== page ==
Homeecolotop compost_du_québec
industrial composter green bin recycling recycling bins lid for recycling container trash cans lid waste management trash bin lid garbage containers lid recyclable plastic reusing trash receptacle reusing waste bin
recycling paper
containers has waste
recycle bin
garbage and recycling cans lids
trash bin
recovery canister

Compost du québec


recycling garbage cans lids lid for garbage cans conservation of garbage cans lid for garbage and recycling receptacles conservation of waste container waste management lid for recycling garbage bin prolong the life of outdoor garbage cans government program lid for recycle garbage receptacles reuse trash bins recycling receptacle

In 2003, the city of Santa Clarita, California, was paying $28 per ton to put garbage into a landfill. The city then adopted a mandatory diaper-recycling program that cost $1,800 per ton.[citation needed]

Certain public areas such as parks have litter bins which are placed alongside paths frequently walked by visitors. Compost du québec This encourages people to avoid littering, as littering creates an unhealthy and aesthetically unpleasant social environment.

In a 1996 article for The New York Times, John Tierney argued that it costs more money to recycle the trash of New York City than it does to dispose of it in a landfill. Tierney argued that the recycling process employs people to do the additional waste disposal, sorting, inspecting, and many fees are often charged because the processing costs used to make the end product are often more than the profit from its sale.[59] Tierney also referenced a study conducted by the Solid Waste Association of North America (SWANA) that found in the six communities involved in the study, "all but one of the curbside recycling programs, and all the composting operations and waste-to-energy incinerators, increased the cost of waste disposal."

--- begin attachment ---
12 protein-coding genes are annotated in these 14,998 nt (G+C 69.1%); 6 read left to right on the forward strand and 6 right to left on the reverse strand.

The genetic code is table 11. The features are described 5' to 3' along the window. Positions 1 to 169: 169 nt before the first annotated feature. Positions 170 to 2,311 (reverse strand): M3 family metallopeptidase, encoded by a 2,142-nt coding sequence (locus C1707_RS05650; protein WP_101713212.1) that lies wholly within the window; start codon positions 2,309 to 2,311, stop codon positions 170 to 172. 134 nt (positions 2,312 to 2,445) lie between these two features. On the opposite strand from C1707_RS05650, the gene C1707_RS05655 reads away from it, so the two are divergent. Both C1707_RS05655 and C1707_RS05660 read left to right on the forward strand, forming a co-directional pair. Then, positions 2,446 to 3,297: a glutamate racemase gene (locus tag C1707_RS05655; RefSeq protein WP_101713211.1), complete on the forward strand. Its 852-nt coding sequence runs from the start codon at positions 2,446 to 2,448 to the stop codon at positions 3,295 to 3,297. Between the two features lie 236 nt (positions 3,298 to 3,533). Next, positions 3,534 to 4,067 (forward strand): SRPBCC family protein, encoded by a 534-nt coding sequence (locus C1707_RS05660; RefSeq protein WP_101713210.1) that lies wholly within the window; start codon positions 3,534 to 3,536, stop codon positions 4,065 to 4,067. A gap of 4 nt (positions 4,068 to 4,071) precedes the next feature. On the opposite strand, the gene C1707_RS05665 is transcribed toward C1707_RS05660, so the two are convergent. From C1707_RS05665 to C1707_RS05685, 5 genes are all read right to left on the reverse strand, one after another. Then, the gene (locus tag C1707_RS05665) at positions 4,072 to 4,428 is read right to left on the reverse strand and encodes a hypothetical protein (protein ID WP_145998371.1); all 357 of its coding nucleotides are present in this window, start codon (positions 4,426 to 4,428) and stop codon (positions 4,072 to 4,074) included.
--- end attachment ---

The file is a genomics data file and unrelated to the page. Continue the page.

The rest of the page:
In a 2007 article, Michael Munger, chairman of political science at Duke University, wrote that "if recycling is more expensive than using new materials, it can't possibly be efficient.... There is a simple test for determining whether something is a resource... or just garbage... If someone will pay you for the item, it's a resource.... But if you have to pay someone to take the item away,... then the item is garbage."

In a 1996 article for The New York Times, John Tierney argued that it costs more money to recycle the trash of New York City than it does to dispose of it in a landfill. Tierney argued that the recycling process employs people to do the additional waste disposal, sorting, inspecting, and many fees are often charged because the processing costs used to make the end product are often more than the profit from its sale.[59] Tierney also referenced a study conducted by the Solid Waste Association of North America (SWANA) that found in the six communities involved in the study, "all but one of the curbside recycling programs, and all the composting operations and waste-to-energy incinerators, increased the cost of waste disposal."

Home | History | Product Concept | Benefits | Target Market | Characteristics | Specifications
Clients | Distributors | Products |  Contact Us | Grants | News | Site Plan | Français